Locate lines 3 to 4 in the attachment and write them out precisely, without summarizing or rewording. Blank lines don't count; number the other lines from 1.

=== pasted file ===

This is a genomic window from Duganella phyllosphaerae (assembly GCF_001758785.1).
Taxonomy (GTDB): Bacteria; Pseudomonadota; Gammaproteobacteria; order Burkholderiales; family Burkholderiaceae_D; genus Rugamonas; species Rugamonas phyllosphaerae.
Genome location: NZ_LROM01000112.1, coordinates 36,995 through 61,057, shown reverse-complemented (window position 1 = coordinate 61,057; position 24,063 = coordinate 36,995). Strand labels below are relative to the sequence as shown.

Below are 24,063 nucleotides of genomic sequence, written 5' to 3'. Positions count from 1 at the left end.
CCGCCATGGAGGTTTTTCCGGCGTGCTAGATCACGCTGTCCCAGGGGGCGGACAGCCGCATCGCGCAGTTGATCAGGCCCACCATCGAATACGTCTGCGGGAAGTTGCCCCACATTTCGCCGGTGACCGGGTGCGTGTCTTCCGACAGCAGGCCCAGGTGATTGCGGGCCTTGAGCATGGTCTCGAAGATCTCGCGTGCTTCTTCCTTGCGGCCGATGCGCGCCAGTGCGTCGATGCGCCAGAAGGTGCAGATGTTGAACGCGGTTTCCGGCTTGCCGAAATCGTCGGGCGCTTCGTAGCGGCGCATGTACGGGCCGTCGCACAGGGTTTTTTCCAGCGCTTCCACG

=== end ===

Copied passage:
Genome location: NZ_LROM01000112.1, coordinates 36,995 through 61,057, shown reverse-complemented (window position 1 = coordinate 61,057; position 24,063 = coordinate 36,995). Strand labels below are relative to the sequence as shown.

Below are 24,063 nucleotides of genomic sequence, written 5' to 3'. Positions count from 1 at the left end.